My Mennonite & Quaker Background ~ its relationship to contemporary Judaism

September 6, 2015

I am already what i will always be: A Judeo-christian (note lower-case “c”) Mennonite with a 500-plus history of an odd form of ‘christianity’ based on the Old Testament or “Tanach” (Jewish Bible). This was a fluke of history or “perfect storm”  occurring at the precise point where the Roman Catholic Church lost its unopposed grip on the human intellect of Western Europe by no longer being able to restrict knowledge of the Bible to only those read Latin. This was the result of Guttenberg’s printing press, which provided the Bible for the first time in the common languages of its readers.

In 1521 my ancestry were already rebelling against Catholicism (making them protestors or ‘i.e. protestants’). There were a lot or reasons to be dissatisfied with the megalithic Catholic Church, but one of the most egregious was infant baptism and the Pope’s policy of selling dispensations (a ‘get-out-of hell-for-a-fee’ card) to those who could afford such things.

These budding ‘protestants’ were joined by a disgruntled Catholic priest named  Simon Menno. He had recently and for the first time in his 20 years as a priest gotten his hands on a bible printed in Dutch and became appalled at how much of the Church’s core beliefs were no where in the Bible. He and other began to meeting on one another’s homes to discuss these issues, at great risk to themselves since questioning the State church was a hanging crime.

They soon  got their hands on one of these precious and very expensive bibles. This created a situation similar to a Torah scroll, which also was rare and precious and not ‘owned’ by individual. Its use in a communal setting was also like a Torah scroll, as these early Mennonites read a section aloud to their upstart congregation (who were also risking their lives), starting it at the beginning with Genesis, and then spending the rest of the day discussing its implications. While men were more likely to be literate than women, many women were among these groups and also profoundly moved by the promise of a religion that did not require an abdication of their intellect.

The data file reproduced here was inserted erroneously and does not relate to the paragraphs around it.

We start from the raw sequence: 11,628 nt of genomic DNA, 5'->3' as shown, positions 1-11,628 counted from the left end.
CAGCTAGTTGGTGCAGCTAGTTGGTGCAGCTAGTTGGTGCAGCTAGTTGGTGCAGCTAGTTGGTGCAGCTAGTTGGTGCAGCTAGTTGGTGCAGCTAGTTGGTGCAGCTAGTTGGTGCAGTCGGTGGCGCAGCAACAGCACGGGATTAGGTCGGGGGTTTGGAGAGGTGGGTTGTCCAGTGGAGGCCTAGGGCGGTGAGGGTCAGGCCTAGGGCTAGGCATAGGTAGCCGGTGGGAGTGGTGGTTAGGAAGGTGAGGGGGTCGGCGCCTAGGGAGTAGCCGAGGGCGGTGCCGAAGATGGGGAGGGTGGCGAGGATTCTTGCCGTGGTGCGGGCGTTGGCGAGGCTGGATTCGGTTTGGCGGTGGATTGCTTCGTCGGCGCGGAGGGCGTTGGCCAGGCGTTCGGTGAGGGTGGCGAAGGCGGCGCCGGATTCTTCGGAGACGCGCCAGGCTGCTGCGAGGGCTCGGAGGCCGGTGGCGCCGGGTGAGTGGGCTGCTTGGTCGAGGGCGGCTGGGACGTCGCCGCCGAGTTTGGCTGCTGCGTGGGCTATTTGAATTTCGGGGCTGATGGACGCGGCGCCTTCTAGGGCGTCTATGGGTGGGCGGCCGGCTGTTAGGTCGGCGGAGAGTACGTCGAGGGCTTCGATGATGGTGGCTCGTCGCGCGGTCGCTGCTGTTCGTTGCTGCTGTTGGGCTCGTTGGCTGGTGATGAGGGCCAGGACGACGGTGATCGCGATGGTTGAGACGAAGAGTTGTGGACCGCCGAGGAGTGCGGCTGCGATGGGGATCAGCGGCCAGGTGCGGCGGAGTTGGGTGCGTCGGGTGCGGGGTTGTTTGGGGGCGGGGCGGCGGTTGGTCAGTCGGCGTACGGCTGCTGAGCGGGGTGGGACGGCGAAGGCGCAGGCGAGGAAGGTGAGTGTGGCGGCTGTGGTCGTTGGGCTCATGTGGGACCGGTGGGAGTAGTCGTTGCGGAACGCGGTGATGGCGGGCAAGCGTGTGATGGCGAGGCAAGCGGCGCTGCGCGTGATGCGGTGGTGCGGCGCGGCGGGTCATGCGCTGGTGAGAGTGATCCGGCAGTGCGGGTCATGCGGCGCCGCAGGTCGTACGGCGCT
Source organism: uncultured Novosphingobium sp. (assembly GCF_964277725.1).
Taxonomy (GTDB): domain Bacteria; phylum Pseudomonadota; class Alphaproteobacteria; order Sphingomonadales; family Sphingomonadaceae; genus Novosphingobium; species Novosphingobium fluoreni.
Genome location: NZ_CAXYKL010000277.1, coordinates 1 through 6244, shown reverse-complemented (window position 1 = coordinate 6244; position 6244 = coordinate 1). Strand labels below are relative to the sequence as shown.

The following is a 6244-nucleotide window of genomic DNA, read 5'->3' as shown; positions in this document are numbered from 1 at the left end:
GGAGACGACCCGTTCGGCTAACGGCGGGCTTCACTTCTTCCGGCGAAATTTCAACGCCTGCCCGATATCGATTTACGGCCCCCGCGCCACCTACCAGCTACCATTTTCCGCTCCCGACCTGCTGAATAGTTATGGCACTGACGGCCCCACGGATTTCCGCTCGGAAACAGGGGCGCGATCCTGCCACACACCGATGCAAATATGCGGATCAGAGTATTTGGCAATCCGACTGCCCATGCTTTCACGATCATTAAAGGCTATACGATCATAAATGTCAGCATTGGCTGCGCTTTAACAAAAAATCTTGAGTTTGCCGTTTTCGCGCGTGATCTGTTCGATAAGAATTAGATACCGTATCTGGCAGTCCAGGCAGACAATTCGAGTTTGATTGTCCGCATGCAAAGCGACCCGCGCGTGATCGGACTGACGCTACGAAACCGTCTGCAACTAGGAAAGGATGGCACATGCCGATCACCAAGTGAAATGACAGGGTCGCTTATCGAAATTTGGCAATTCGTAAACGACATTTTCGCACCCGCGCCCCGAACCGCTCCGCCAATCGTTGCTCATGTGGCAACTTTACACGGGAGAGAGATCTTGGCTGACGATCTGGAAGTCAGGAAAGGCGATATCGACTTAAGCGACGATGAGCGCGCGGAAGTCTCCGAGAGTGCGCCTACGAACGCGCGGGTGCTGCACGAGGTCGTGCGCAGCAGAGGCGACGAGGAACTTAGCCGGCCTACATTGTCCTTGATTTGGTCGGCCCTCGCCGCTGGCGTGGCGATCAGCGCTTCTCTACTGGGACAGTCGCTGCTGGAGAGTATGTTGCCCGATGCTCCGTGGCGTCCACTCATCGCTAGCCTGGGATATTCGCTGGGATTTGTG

Apparently they didn’t get to the New testament for a couple more centuries, a conclusion based on the “Old Testament” focus of their beliefs and their chosen life style of communal responsibility.

They became a “People of the Book”, eschewing graven images (ie. prohibited painting and photos as well as garments that had flowers, birds, animals, trees, stars, sun, moon, or other identifiable image of the physical world). They following the ten commandments to the letter and concisely choose either martydom or diaspora when faced with forced relisious conversion or breaking the tenets of their beliefs (in some instances, military service required killing in the name of  the king.

I am a direct ancestor of Jacob Shantz (original spelling “Tschantz”, born in Switzerland in 1710. His family first fled religious persecution in Bern (S) by immigrating to Holland to become part of substantial Mennonite community in Amsterdam. One of those Mennonite families in Amsterdam that rented an upstairs room to Baruch Spinoza, after he was excommunicated from his family’s synagogue in Spain.

Opinions differ but one highly respected account (Will Durant’s “The Story of Philosophy”) describes a mutually affectionate and deeply respectful relationship between Spinoza and his Mennonite landlord. They appreciated one another’s intellectual gifts and biblical scholarship; they fed and caring for him like a member of their family until his unexpected and premature death at 44 one Sunday afternoon while they were at the “meeting house” for weekly church services.

Jacob Shantz lived with in Holland and them in 1737 he and a large number of other “ o-relisionist” as they called themselves, immigrated first to the US, and then in 1806 to Ontario, the north eaten area of upper Canada. My ancestors all named their first 3 sons Abraham, Isaac, and Jacob, while the girls were given names such as Sarah, Rebecca and and relative are all named

Their lived beliefs are a functional monotheism based on Torah, but they also add a vocabulary that slides into an intellectually & theologically uncomfortable territory of the one-and-only-G*D and, “oh by the way, have you met Junior, my son, who is not actually a god, but a person who by some mystical process basically has god-powers. But don’t worry its monotheism, just a harmless bifurcation that doesn’t hurt anything.” ???